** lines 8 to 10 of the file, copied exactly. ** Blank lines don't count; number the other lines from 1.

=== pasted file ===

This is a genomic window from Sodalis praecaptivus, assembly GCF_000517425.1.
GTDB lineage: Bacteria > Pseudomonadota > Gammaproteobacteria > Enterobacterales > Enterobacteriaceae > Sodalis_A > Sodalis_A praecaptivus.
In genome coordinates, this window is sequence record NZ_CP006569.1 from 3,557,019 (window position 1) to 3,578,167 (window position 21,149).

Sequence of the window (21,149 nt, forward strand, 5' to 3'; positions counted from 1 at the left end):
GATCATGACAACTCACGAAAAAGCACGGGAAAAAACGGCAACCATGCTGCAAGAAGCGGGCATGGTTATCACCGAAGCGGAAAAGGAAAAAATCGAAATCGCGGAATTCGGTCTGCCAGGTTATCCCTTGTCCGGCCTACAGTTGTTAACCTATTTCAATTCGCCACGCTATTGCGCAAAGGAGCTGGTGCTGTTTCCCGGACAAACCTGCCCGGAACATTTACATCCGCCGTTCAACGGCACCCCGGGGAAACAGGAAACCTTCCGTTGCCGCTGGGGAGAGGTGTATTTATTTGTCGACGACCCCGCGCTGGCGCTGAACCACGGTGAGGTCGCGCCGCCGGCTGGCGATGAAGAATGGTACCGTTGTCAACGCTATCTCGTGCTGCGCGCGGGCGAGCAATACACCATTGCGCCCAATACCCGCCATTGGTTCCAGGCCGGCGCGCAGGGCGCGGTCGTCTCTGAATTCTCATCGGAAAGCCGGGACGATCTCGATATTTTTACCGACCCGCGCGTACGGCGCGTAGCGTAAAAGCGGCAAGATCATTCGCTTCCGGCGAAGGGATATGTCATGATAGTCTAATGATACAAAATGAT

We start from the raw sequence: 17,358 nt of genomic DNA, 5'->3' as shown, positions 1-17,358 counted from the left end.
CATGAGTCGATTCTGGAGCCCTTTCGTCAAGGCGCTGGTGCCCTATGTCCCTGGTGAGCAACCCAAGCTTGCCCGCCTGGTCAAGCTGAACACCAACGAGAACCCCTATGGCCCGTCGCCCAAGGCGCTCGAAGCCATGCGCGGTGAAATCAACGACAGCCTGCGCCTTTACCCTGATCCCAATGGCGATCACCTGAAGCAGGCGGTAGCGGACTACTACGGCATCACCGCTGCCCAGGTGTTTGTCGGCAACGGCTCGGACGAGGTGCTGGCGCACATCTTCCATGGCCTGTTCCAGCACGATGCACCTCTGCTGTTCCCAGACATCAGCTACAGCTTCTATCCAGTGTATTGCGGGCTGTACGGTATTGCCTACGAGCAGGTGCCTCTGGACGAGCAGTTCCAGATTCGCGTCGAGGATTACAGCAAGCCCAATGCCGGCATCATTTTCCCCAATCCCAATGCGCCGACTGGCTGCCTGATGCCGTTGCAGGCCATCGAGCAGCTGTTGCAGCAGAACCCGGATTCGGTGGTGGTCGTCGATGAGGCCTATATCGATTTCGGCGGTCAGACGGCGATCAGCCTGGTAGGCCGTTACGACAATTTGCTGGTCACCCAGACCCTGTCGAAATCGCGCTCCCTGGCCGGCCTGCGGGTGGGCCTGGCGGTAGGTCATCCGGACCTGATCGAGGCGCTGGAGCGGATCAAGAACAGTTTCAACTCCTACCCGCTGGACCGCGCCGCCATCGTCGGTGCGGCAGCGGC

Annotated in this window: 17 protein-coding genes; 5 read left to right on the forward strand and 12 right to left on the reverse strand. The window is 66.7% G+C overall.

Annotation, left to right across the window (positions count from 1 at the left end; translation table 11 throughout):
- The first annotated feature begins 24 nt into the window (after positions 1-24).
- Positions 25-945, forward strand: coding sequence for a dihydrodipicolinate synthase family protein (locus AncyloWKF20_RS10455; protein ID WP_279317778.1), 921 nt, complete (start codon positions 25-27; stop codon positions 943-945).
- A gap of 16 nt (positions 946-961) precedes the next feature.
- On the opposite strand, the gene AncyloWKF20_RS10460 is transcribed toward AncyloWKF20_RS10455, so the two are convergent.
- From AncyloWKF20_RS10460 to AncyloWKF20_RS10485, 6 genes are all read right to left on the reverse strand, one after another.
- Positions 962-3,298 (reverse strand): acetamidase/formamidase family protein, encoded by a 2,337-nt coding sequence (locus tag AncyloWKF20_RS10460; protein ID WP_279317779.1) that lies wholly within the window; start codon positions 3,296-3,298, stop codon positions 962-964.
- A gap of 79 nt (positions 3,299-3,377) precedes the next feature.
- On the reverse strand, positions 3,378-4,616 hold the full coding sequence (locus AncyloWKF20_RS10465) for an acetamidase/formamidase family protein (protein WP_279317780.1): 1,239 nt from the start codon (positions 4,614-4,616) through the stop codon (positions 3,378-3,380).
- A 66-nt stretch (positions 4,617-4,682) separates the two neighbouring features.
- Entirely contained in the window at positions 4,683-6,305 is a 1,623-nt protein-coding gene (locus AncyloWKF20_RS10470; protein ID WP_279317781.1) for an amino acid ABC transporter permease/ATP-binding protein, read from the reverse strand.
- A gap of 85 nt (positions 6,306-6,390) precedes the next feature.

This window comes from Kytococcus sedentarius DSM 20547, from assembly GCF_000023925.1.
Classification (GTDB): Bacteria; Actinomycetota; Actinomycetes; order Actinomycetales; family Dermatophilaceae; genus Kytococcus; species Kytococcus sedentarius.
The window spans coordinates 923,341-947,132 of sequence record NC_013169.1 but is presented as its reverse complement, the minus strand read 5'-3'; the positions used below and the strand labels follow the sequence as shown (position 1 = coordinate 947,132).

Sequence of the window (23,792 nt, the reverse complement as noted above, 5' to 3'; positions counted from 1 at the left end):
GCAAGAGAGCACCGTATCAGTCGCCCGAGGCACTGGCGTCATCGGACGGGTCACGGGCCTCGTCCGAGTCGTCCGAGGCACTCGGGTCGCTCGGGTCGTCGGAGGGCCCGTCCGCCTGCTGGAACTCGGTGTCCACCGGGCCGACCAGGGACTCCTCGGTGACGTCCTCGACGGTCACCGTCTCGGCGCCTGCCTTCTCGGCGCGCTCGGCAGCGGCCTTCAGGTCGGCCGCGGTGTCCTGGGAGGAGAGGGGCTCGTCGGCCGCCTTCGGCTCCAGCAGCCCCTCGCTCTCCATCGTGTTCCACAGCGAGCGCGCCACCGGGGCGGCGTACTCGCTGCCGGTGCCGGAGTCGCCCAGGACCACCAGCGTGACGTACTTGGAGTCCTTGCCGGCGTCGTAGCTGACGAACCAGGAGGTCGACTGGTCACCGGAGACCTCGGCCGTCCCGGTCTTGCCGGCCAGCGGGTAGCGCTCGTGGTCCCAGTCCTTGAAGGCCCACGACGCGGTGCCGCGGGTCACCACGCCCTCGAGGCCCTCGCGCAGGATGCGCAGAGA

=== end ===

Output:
Annotated in this window: 17 protein-coding genes; 5 read left to right on the forward strand and 12 right to left on the reverse strand. The window is 66.7% G+C overall.

Annotation, left to right across the window (positions count from 1 at the left end; translation table 11 throughout):
- The first annotated feature begins 24 nt into the window (after positions 1-24).